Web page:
On February 8, 2018, The Family and Medical Leave Act (FMLA) celebrated its twenty-fifth anniversary. The FMLA provides eligible employees with up to 12 weeks of unpaid, job-protected leave per year for personal medical leave or to care for a family member’s medical need. Employees are covered by the FMLA if they have worked for their employer: (1) for at least 12 months, (2) at least 1,250 hours over the past 12 months, and (3) at a location where the company employs 50 or more employees within 75 miles. Since its passing in 1993, the FMLA has kept millions of workers from losing their jobs. However, the FMLA covers less than sixty percent of the workforce and only guarantees up to 12 weeks of unpaid leave, which many employees cannot afford to take.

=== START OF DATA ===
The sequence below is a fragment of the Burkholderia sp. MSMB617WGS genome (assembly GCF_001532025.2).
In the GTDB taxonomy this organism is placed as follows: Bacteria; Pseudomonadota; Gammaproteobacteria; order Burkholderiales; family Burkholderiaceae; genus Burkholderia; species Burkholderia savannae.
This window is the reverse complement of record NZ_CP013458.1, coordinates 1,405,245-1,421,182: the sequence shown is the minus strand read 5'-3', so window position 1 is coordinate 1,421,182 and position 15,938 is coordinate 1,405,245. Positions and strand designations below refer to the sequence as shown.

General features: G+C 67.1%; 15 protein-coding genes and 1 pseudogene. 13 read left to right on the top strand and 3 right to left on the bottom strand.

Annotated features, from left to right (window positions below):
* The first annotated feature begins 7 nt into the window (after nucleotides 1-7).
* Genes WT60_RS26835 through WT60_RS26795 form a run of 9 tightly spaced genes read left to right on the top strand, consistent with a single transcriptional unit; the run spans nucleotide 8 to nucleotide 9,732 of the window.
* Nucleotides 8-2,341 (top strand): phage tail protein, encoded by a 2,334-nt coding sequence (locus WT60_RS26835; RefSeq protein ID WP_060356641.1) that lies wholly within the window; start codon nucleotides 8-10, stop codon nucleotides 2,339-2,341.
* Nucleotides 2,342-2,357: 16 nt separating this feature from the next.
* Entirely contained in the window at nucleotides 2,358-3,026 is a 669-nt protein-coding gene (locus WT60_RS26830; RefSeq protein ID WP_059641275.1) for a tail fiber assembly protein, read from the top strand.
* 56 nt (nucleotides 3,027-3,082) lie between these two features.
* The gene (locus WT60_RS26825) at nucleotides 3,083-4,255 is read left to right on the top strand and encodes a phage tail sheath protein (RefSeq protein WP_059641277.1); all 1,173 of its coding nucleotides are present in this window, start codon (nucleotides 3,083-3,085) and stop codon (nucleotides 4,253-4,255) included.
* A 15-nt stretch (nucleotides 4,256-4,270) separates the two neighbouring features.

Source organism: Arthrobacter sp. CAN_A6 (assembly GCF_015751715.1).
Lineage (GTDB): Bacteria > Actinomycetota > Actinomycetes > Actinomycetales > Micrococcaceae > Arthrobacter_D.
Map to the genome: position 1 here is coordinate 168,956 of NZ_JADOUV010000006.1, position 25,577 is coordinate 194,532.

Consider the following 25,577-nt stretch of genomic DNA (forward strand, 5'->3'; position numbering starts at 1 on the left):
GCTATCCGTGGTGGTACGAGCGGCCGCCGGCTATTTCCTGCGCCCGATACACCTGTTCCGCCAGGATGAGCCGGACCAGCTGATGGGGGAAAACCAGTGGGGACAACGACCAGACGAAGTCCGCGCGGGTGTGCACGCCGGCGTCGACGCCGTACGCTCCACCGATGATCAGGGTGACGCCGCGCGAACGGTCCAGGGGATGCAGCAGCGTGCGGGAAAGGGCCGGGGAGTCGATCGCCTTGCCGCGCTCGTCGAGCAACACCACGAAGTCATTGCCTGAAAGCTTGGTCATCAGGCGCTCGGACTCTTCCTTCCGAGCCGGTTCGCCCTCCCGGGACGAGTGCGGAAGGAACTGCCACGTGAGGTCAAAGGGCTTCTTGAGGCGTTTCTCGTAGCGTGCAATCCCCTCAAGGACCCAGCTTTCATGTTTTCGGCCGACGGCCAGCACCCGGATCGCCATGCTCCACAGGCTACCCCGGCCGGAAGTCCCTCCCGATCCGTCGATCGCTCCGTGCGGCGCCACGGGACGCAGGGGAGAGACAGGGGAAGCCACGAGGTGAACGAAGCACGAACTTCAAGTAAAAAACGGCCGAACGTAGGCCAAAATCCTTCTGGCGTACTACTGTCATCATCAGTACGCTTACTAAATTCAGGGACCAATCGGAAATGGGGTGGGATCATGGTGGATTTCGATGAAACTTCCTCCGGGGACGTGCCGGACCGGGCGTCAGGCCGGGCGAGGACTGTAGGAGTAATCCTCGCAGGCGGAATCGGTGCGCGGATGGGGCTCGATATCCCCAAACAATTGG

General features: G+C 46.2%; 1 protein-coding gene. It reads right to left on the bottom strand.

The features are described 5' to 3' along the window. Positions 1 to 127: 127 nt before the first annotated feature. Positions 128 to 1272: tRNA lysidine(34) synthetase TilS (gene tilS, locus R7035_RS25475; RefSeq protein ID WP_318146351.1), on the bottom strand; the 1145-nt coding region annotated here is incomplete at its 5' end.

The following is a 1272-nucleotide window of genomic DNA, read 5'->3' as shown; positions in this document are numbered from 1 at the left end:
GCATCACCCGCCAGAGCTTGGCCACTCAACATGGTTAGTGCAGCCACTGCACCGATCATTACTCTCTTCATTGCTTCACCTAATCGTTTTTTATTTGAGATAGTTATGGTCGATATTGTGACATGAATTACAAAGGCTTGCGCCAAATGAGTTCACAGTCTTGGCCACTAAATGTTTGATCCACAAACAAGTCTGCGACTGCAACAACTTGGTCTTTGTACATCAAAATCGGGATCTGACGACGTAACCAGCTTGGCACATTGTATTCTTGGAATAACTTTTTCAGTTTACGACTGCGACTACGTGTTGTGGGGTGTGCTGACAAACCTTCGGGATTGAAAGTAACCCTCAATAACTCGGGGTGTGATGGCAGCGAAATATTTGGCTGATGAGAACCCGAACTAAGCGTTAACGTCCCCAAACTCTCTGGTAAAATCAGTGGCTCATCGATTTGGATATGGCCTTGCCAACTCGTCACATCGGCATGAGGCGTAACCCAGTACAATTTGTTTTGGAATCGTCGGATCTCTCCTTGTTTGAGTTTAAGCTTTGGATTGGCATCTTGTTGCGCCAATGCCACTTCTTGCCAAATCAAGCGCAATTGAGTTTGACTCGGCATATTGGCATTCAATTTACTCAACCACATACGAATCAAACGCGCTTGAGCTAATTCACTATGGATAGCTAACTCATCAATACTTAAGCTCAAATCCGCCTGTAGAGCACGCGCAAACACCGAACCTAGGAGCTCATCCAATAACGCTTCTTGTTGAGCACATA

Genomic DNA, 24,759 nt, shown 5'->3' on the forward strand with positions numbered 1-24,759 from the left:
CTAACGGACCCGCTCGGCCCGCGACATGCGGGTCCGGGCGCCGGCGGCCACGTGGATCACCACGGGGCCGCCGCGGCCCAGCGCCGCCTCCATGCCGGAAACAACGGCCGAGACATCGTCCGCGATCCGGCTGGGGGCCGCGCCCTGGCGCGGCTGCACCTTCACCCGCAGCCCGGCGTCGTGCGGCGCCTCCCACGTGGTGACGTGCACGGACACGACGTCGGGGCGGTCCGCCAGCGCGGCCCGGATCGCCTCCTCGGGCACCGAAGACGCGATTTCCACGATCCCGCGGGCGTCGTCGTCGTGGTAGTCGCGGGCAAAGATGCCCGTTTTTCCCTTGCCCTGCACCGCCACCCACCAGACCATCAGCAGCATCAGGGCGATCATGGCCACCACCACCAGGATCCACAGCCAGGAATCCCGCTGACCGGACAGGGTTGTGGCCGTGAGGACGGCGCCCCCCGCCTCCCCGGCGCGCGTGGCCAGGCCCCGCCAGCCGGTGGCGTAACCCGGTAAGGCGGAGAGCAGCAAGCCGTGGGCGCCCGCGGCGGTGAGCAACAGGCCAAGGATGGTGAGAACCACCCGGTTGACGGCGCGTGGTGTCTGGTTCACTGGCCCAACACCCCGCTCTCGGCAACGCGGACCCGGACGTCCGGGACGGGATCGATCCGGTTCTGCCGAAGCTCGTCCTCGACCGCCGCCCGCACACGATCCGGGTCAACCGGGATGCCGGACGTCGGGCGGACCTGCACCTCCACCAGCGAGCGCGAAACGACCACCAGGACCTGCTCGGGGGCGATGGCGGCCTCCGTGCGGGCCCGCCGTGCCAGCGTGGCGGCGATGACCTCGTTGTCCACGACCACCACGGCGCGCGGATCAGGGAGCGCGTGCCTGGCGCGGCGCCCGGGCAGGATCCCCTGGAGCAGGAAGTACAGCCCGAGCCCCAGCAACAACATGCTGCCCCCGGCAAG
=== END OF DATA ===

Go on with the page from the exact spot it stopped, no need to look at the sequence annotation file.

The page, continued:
The United States is the only industrialized nation that does not mandate paid leave for new parents, though five states and the District of Columbia have enacted some version of a paid family leave program. Some corporations have also taken steps to address this issue and have voluntarily adopted a paid family and medical leave program for their employees. However, only 15% of American workers are employed by companies with these programs. A new study conducted by the Pew Research Center found that Americans widely support paid family and medical leave and the issue has received growing support from advocates and lawmakers on both sides of the aisle. Advocacy organizations, business leaders, corporations, members of Congress, and individuals in the media took this twenty-fifth anniversary as an opportunity to advocate for a national paid family and medical leave act, under the hashtag #FMLA25.